The April 9 Federal Register contains the announcement for which the appraisal management industry has been waiting for months: the federal banking and finance regulatory agencies’ proposal of minimum standards for appraisal management companies (“AMCs”). Section 1473 of the Dodd-Frank Act requires the agencies – the OCC, FRB, FDIC, NCUA, CFPB, and FHFA (the “Agencies”) -to adopt standards for states to apply in their registration and supervision of AMCs.
Non-QM lending received a big boost this week when Fitch Ratings issued its criteria for analyzing residential mortgage-backed securities (“RMBS”) under the Ability to Repay (“ATR”) and Qualified Mortgage (“QM”) rules issued by the Consumer Financial Protection Bureau. It announced that it would apply a relative “credit enhancement” adjustment (i.e., extra collateralization) to non-QM loans pooled to back RMBS, but the level of credit enhancement reflects its belief that the risk of massive losses on such loans is relatively slight. In reliance upon required third-party due-diligence reviews, Fitch said that it would assume the accuracy of an originator’s designation of loans as “safe harbor” QM loans, higher-priced QM loans or non-QM loans. Read More
On Friday, the Chairman of the House Financial Services Committee wrote a letter to Director Cordray chastising the CFPB for its continued refusal to provide meaningful responses to Congressional requests for information about the Bureau’s supervision and enforcement activities related to indirect auto lending. In the letter, Chairman Hensarling cites five instances of Congressional requests for information related to the CFPB’s indirect auto activities over the past year that have been not been satisfied. He criticizes the Bureau’s “pattern of obfuscation” related to Congressional requests for information and contends that the CFPB has created “unnecessary uncertainty” within the auto lending market. Read More
By: Jon Eisenberg
Few agencies have generated as much controversy as the Consumer Financial Protection Bureau. The brainchild of Senator Elizabeth Warren when she was still a professor and the product of the Dodd-Frank Wall Street Reform and Consumer Protection Act, the agency is charged with being the cop on the beat for consumers much like the SEC is the cop on the beat for investors. Among its goals are preventing consumers from being subject to “deceptive,” “unfair,” and “abusive” practices and holding alleged wrongdoers accountable by bringing enforcement cases against those the CFPB believes have violated consumer financial protection laws. Consumers have flooded it with over 300,000 complaints since the agency began operations less than three years ago, and those have already proven to be a fertile source of information for its examination and enforcement programs.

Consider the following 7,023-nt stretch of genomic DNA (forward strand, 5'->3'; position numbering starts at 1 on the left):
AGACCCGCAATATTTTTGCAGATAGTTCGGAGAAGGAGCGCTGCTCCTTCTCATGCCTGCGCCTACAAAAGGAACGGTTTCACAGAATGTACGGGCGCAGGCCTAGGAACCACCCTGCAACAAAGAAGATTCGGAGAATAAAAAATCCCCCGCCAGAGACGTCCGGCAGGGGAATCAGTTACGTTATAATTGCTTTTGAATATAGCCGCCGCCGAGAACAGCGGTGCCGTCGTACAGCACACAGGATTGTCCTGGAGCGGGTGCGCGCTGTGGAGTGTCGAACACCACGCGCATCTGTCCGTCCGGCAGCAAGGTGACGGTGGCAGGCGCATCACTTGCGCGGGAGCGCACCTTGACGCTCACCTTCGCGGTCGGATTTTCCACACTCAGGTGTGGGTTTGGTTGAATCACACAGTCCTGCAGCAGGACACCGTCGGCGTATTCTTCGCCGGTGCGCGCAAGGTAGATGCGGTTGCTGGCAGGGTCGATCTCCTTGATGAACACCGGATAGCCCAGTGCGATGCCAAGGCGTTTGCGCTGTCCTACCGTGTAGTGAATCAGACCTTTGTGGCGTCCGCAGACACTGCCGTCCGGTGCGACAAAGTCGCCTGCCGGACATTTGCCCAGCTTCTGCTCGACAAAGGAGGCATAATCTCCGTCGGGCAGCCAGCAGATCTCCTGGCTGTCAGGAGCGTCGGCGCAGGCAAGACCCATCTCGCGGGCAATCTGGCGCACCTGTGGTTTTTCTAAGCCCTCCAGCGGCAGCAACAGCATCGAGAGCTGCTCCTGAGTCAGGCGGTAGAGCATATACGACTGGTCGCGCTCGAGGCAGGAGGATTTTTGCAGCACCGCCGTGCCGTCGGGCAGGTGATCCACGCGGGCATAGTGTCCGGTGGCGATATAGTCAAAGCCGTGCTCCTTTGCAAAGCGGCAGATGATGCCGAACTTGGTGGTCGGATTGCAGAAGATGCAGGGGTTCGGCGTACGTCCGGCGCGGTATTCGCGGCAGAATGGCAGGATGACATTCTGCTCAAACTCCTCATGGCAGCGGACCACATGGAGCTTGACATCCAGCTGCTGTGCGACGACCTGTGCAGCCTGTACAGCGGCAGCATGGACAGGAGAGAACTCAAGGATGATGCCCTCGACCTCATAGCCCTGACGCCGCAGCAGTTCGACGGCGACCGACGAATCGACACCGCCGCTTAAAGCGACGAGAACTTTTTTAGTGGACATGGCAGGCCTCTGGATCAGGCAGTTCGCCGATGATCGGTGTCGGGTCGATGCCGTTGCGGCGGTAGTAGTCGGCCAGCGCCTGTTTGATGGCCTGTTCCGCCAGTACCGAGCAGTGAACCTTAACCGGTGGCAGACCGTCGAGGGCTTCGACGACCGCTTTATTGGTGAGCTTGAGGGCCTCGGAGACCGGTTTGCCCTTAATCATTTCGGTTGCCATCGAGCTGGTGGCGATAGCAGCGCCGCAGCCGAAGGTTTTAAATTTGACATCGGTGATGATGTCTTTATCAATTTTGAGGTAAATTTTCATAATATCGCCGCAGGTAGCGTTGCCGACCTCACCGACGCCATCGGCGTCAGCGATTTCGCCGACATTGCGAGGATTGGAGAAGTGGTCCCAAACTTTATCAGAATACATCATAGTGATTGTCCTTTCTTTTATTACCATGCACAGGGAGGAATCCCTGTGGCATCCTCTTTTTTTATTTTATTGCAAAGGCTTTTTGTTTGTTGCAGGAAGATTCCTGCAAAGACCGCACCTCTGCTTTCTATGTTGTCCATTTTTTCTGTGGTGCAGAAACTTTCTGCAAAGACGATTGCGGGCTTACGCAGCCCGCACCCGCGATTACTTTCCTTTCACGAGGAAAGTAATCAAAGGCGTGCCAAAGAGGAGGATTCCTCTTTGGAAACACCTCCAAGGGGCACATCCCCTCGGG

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On February 28, 2014 the Department of Labor, represented by the Solicitor General, petitioned for Supreme Court review of an appellate decision invalidating a 2010 DOL administrative ruling that determined mortgage loan officers generally do not qualify for the administrative exemption from overtime under the Fair Labor Standards Act. The U.S. Court of Appeals for the D.C. Circuit held last July that a prior administrative ruling issued in a 2006 DOL Opinion Letter was established law and that DOL was therefore required to use notice and comment rulemaking to change it. The 2006 Opinion Letter had previously determined that loan officers could qualify for the administrative exemption and therefore would be ineligible for overtime pay based on that exemption. The Solicitor General argues that requiring notice and comment for an interpretive rule in any circumstances is inconsistent with the Administrative Procedure Act, which exempts interpretive rules from notice and comment requirements, and therefore the 2010 interpretation should be reinstated. The petition also argues that the D.C. Circuit decision is inconsistent with the rulings of at least two other federal appeals courts. Read More